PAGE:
Yesterday, though, when we went to slide on the SIP cage, it didn’t fit.  The front two tubes were more than an inch out of alignment!  Whether due to the heat in the container or pressure in transit, at some point the cage had warped.  In an instant, we went from planning for compatibility the next day to being unsure if we’d need to rebuild the cage.  Despondent, we went home to sleep on our options.

This morning, we had some lengthy discussions with the CSBF mechanical crew.  The approach we converged on was to jack the cage arms outwards with a 4×4 and a hydraulic jack.  The original hope was to push the arms beyond our desired length and create a permanent bend, but we quickly found that the cage just sprung back to its original dimensions.  Instead, then, the CSBF crew cut a 2×4 to length and wedged it into the arms.

Setting up the jack.

Streeeetch...

After finishing some tests of the instrument electronics, after lunch we took a deep breath and tried to fit the SIP cage again.  We installed tapered tips on the pegs to help guide them in, applied plenty of grease, and then used the gondola weight to lower the gondola onto the cage.  Everything came together so smoothly it was hard to remember that there’d been any problems!  Elated, we finalized the placement of the ballast hoppers before taking the cage off.

It fits!

With the problem of the SIP cage solved, we’re now ready for compatibility.  Unfortunately, another problem looms: the weather.  There have been frequent thundershowers the last few days, and the ground outside the hangar is too wet to drive the crane.  Also, since there are more showers in the vicinity we’d run the risk of getting caught out in the rain.  So, we’ll hold off on compatibility until probably Monday.  It’s no great loss, as the airport is too wet for TIGRE to launch, either!  We’re all in a holding pattern, then.  We’ll use the time to catch our breath, perform calibrations with our recently-arrived sources, and finalize our observation planning.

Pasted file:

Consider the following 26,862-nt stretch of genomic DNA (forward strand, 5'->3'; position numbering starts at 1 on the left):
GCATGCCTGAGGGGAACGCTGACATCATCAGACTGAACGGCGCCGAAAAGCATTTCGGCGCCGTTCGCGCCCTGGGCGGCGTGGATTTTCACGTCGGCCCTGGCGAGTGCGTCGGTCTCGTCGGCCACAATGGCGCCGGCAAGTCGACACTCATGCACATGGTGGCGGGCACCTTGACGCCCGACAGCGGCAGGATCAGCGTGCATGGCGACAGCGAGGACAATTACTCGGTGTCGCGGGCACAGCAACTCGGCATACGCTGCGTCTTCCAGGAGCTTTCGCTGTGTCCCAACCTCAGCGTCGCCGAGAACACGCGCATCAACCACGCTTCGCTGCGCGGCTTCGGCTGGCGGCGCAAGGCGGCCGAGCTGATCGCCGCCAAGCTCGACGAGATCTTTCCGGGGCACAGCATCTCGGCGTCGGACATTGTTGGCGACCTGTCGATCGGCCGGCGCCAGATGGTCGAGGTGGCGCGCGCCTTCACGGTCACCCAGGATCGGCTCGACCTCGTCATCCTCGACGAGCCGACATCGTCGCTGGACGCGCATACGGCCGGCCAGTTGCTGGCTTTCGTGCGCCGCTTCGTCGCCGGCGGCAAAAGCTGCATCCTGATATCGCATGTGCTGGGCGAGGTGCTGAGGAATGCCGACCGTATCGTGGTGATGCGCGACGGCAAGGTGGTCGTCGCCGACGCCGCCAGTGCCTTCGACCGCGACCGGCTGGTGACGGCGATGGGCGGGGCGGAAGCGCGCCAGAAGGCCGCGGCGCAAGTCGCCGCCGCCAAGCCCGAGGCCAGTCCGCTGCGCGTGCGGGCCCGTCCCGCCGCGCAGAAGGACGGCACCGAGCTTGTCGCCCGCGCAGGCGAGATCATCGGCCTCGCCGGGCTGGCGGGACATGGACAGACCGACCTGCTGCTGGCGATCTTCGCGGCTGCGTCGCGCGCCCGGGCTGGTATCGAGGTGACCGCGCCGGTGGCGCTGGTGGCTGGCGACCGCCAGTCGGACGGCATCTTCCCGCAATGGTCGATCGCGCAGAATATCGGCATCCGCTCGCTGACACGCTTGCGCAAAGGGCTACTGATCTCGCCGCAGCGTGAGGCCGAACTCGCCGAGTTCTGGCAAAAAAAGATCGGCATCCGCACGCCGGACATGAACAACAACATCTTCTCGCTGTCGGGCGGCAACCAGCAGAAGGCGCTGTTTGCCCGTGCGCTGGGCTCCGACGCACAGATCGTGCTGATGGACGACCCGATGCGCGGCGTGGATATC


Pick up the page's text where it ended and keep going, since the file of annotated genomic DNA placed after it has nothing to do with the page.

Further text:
Cranes live in lakes, right?

On interesting side effect of all this rain: we’re seeing the Todd River in flood a second time!

The Todd flooding through the Gap.

Several roads crossing the Todd were closed.

Bug City

Check up, tighten up, button up–things are looking up.  Today we worked on a number of “odds and ends” projects needing completion before flight:  verifying the shield thresholds, repairing the small thermometers that help us monitor our temperature in flight, and planning our detailed observation schedule for flight.  Launch weather is still bad; TIGRE is taking cat naps in the meantime.

The rest of us are trying to figure out when Alice Springs turned into Bug City.  The flies we were familiar with, but they stay mainly outside.  In the past weeks, we’ve seen a remarkable profusion of grasshoppers in a wide variety of sizes and colors–yellow and black, green, orange…  This week it turned a bit more creepy.  I’ve seen no fewer than three fist-sized (!!!) spiders in and around the hangar.  The first Jane thought was an April Fool’s joke from another group–until it started moving!  For your sake and mine I’m not posting the pictures.  Today–perhaps due to the rain–we were suddenly overtaken by some nasty hybrid of grasshopper, cricket, and roach.  Every box with a quarter inch of space under it in the high bay had a solid swarm of them underneath.  Given how clean things were when we moved in, it’s been quite the shock!  We swept as many outside as we could.  Still, I finished the day working on my computer as the bugs jumped over and around me.  The subtle crawly noises as they crept up the walls was particularly insidious.

Much more of this and I’ll end up in the bughouse myself.

Slow Motion

The testing proved a bit protracted, but the detectors seem to be working nominally.  Today we made what we hope are final adjustments to the cabling to pick up a channel that had gone out due to a bad connector pin.  Jane has begun finalizing the harnessing–taping up the signal cables to keep them secure and noiseless.  Alan and I spent a mercifully brief afternoon applying thermal compound to a few boards–most of last year’s efforts are still good.  Next steps include integrating the shields and harnessing the signal cables in the electronics bay–and then we hope to move on to things like rotation tests and full-system calibration.